Stephen H. Provost

Many authors will tell you it’s important to work from the proper environment. A cat is essential to the creative process, and the sound of the ocean can get the creative juices flowing. Stephen can’t exactly hear the ocean from his balcony, but he can imagine it, and imagination is the next best thing to reality. Sometimes, it’s better.
If you don’t believe him, ask his cat. He won’t answer you, but cats are independent that way. So here he is on California’s beautiful Central Coast, editing his own weekly newspaper, writing his own books and living his own life the way he has always dreamed.
Well, he did dream he’d have a little more cash in his pocket, and the newspaper isn’t exactly his: he’s the editor, but it belongs to the company that employs him. The books aren’t all his, either: They’re issued by his publisher. But the point is he has a publisher.
Plus a brilliant and beautiful wife who also happens to be an author, and, of course, the aforementioned cat. Who could ask for anything more? Hey, even Stephen King wrote an epic fantasy. And J.K. Rowling finally stopped after seven Harry Potters to write a totally different sort of book under a nom de plume. So he figures he’s in good company being eclectic. He grew up in Fresno, so he wrote a book called Fresno Growing Up.
Stephen’s parents shuttled between their home and Southern California – where he spent six largely forgettable years of his childhood – on the Golden State Highway. So he wrote a book about that, too: Highway 99. Almost as much fun as the writing was the process of going on the road to take photos for both those books. He takes photos for the newspaper, too, which doesn’t make him Ansel Adams but it does make him, technically speaking, a professional. He has written a novel for teens and anyone else who likes a good adventure with a twist.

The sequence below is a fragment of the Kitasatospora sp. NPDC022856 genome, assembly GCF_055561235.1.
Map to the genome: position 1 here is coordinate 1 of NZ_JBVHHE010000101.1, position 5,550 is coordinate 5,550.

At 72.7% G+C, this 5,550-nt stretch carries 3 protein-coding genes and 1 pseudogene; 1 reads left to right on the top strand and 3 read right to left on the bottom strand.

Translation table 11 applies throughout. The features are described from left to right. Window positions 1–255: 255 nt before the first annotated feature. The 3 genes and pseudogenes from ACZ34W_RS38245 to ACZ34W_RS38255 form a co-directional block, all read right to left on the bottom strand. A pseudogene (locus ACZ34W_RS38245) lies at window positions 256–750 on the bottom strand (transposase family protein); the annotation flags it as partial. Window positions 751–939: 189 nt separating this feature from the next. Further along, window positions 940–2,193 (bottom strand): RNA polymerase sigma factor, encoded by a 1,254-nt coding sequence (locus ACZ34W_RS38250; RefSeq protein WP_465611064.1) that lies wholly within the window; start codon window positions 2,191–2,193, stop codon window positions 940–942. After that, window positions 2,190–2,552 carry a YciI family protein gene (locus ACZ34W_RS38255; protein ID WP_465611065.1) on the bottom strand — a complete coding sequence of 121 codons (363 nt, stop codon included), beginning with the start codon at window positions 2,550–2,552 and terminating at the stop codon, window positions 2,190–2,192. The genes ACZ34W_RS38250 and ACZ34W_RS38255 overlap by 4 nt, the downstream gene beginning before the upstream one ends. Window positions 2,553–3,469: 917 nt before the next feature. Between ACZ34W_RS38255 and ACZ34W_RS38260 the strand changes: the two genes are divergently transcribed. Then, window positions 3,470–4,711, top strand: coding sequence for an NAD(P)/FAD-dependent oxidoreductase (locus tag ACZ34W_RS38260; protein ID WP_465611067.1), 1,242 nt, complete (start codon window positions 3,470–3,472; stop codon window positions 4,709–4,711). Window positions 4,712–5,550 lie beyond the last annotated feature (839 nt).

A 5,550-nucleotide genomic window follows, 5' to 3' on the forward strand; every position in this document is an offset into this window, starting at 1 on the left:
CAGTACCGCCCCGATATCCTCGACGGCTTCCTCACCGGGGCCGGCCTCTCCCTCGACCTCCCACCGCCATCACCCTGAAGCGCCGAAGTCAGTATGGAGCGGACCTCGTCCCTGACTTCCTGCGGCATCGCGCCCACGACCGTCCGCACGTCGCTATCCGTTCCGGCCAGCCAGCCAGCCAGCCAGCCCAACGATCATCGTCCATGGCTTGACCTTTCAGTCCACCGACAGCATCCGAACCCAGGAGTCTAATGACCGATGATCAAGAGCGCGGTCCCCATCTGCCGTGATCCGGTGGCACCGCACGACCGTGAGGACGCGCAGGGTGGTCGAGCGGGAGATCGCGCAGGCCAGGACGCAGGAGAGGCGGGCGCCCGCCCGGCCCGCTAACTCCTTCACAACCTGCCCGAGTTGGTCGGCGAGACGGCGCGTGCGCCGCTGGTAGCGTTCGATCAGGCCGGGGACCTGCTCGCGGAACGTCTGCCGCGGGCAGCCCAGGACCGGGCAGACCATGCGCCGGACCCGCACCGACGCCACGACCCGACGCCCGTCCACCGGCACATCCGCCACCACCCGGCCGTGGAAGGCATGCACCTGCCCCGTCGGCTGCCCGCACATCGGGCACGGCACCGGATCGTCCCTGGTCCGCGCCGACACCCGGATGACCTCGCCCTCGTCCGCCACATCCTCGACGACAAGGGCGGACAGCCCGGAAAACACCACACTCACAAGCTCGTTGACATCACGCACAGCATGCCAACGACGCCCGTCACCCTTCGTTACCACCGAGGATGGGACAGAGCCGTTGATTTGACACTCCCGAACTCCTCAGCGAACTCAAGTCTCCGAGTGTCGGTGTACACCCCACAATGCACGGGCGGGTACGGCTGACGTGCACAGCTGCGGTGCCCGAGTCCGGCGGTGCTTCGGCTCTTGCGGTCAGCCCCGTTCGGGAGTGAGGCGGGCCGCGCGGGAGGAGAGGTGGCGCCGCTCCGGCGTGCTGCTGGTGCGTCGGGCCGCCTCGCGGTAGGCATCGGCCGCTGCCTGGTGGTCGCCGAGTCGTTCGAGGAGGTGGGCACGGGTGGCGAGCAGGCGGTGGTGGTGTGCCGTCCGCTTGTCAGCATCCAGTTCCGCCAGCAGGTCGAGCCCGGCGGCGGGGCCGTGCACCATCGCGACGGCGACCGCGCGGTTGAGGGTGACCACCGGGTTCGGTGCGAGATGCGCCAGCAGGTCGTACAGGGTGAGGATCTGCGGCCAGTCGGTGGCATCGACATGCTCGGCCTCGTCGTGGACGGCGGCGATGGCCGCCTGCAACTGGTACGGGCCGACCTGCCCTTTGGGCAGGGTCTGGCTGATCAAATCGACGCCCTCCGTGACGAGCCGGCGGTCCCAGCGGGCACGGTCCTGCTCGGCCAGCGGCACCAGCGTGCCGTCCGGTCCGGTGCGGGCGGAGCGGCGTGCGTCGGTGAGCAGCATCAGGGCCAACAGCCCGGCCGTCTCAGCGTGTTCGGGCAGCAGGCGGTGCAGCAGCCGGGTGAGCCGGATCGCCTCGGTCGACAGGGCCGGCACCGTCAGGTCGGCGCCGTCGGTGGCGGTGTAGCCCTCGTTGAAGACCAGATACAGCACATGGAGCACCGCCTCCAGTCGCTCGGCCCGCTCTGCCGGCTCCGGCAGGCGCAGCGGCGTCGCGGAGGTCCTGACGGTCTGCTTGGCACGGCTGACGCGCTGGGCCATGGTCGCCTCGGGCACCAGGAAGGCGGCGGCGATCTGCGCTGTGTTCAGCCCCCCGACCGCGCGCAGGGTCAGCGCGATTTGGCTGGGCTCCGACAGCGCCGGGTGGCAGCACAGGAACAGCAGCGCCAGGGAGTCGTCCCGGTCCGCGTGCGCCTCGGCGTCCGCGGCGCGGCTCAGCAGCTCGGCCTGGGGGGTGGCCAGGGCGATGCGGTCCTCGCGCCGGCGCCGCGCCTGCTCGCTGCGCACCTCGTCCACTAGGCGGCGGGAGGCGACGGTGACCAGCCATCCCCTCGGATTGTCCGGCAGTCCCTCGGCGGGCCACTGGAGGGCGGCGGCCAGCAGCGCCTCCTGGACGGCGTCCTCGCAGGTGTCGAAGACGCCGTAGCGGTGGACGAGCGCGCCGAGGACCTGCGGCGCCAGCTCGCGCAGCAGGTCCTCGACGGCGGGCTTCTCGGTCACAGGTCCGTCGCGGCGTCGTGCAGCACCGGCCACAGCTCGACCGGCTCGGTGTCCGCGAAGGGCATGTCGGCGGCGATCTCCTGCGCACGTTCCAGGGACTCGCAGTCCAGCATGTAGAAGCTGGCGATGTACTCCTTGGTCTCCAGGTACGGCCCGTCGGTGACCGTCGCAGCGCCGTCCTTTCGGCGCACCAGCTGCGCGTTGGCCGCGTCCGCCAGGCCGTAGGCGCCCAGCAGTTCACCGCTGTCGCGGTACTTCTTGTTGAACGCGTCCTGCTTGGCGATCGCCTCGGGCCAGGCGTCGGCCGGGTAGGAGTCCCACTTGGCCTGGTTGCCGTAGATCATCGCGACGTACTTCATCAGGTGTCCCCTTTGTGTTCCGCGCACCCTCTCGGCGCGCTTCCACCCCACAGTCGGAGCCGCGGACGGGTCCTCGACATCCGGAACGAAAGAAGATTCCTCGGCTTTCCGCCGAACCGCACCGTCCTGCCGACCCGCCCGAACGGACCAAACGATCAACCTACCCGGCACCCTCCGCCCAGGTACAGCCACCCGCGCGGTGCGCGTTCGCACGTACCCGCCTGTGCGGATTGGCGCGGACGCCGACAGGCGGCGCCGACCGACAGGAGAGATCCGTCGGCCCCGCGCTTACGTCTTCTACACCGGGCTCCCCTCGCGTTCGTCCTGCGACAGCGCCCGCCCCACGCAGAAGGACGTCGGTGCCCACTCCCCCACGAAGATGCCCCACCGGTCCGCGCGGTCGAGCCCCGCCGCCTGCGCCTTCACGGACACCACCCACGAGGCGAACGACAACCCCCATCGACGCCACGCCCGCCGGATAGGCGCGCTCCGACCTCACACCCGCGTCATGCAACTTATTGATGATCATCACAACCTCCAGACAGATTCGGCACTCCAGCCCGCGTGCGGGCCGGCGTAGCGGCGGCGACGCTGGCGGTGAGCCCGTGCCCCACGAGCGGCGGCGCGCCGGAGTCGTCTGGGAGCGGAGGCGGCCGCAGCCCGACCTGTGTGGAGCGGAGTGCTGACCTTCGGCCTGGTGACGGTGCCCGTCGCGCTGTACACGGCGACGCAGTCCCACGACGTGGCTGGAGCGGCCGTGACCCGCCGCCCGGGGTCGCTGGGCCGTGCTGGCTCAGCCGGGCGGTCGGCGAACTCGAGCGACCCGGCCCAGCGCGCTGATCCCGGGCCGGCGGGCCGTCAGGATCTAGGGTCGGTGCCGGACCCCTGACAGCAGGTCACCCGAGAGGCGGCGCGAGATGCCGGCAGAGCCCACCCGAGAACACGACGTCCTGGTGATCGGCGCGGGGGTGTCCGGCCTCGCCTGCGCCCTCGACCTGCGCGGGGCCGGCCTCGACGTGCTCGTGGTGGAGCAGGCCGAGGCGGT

Then there’s that children’s story, his response to a request by his wife, Samaire, that he write her something for Christmas. he sat down at the keyboard, and eight hours later, there it was. Wouldn’t it be nice if all his books poured out so quickly? The Phoenix Principle took him a decade to write and wound up being more than 700 pages long. Even at that, he had to shrink the type smaller than he would have liked to make it fit in the maximum space allotted by CreateSpace.
He has published independently. He’s also published traditionally with Fresno Growing Up, and he’ll be doing it again with The Golden Road.
On top of that, he has written newspaper columns, covered sporting events, churned out blogs and run an editing business.
He has worked for daily publications, run a weekly newspaper, and he’s even written copy for TV and radio (albeit as a college student gratis for the experience back in the day).
His hairline may have receded all the way since then, but imagine a perm-frizzed greenhorn delivering sports scores via community access television in the early 1980s. Then again, you might not want to imagine that. The image was probably pretty frightening.

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